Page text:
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Movements for sustainable cities and countries – the environmental gateways

Sustainable development is under discussion for quite some time, so there is no wonder why specialists started to offer more attention to this topic. The world population has grown exponentially in the past 100 years, which led to some questions. Are the resources that the Earth provides enough? Is nature suffering because of humankind? Is global warming happening because what people do? The answers to these questions are not positive at all, and they should act as triggered alarms. Applying strategies that can transform cities in sustainable ones and expanding these strategies at a country level could save the Earth in the long run, increasing the quality of life of inhabitants at the same time. Some countries in Europe already started making progress in adopting sustainable urban planning strategies. Sweden is one of them. Here are some movements that truly had an impact on the environment in the past year, and that should inspire other cities and countries to adopt them as well:

How eco-city is defined?

An eco-city is the city that has a smart infrastructure, used to save energy, reduce the costs of living and make their urban carbon footprint disappear. There are several changes that have to be done in order to transform a regular city into an ecological one. The five principles that are necessary to create the base of smart infrastructure include:

  • Creating a model, visualizing the model and supporting decisions – this step involves optimizing the initial model of the city and finding modalities to make it sustainable, creating the model and visualizing the potential results that the city may take advantage of after implementing the changes, as well as supporting the selected decisions through arguments. The model obtained has to include security systems and smart sensor networks. This might be the most complex stage of implementing a sustainable strategy in a city, and it takes the longest time to complete.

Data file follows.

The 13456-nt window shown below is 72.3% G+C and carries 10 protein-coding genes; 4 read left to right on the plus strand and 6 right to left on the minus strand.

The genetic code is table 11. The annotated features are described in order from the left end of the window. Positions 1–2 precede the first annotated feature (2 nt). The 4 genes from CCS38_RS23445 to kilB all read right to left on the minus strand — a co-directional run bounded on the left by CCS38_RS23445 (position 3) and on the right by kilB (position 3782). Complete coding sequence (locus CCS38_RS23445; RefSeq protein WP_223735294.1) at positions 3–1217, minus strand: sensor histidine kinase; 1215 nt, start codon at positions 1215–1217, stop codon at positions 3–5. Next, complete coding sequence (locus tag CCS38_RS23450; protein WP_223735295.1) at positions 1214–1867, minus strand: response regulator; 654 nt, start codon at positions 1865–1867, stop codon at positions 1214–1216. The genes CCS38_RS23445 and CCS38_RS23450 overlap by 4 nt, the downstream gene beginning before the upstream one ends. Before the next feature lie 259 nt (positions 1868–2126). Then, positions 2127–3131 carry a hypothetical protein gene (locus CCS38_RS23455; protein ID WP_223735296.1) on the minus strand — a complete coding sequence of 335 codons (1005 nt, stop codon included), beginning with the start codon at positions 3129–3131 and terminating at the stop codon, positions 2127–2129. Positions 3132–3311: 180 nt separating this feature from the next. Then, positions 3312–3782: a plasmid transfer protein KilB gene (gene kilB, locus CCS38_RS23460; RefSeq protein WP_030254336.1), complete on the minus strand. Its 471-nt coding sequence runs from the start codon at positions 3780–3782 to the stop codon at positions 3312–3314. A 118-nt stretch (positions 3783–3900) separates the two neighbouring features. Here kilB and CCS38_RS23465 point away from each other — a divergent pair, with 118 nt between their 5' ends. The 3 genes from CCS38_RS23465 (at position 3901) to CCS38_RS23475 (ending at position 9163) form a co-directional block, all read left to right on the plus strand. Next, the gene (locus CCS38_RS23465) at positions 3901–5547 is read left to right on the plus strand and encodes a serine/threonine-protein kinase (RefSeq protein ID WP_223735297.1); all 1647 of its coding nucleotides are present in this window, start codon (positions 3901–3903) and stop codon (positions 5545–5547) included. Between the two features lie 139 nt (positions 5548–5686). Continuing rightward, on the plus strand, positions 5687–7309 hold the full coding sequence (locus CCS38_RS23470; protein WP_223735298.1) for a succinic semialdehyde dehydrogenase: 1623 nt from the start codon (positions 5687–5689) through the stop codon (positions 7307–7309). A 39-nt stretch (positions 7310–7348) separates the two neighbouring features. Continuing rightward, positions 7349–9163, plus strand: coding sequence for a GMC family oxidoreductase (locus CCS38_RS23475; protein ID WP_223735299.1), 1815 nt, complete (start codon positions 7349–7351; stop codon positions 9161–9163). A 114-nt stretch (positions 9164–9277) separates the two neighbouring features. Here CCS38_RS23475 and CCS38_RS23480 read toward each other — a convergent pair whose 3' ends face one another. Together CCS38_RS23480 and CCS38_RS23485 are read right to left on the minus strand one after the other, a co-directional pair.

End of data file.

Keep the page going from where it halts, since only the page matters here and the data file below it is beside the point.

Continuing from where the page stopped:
• Collaborative knowledge and process tracking – this step involves brainstorming ideas with the people who are actively engaged in urban planning, starting the process and tracking its progress. To track the progress of the new urban planning model, a system has to be developed. Smart tracking and monitoring are part of this stage, as well as using virtual and distributed collaboration. Integrating all these systems is mandatory.
  • Smart service systems – instead of using outdated service systems, eco-cities must be entirely based on smart service systems. This will reduce bureaucracy and the amount of paper used. Smart communities will replace the normal service systems with integrated ones that are based on value-added networks and collaborative systems. All these new systems should be based on the human agent.
  • Innovative transport and distribution – the transport system in a city can contribute tremendously to pollution, can increase the levels of energy consumed and – of course – increase the carbon footprint. An eco-friendly transportation and operation system should be based on a smart supply chain. Electric vehicles should be promoted instead of fuel-based cars and the city should invest in installing recharge systems everywhere, to make this option available for people. Robotic systems that handle operation and distributions should also be considered to achieve an innovative, eco-friendly overall management system.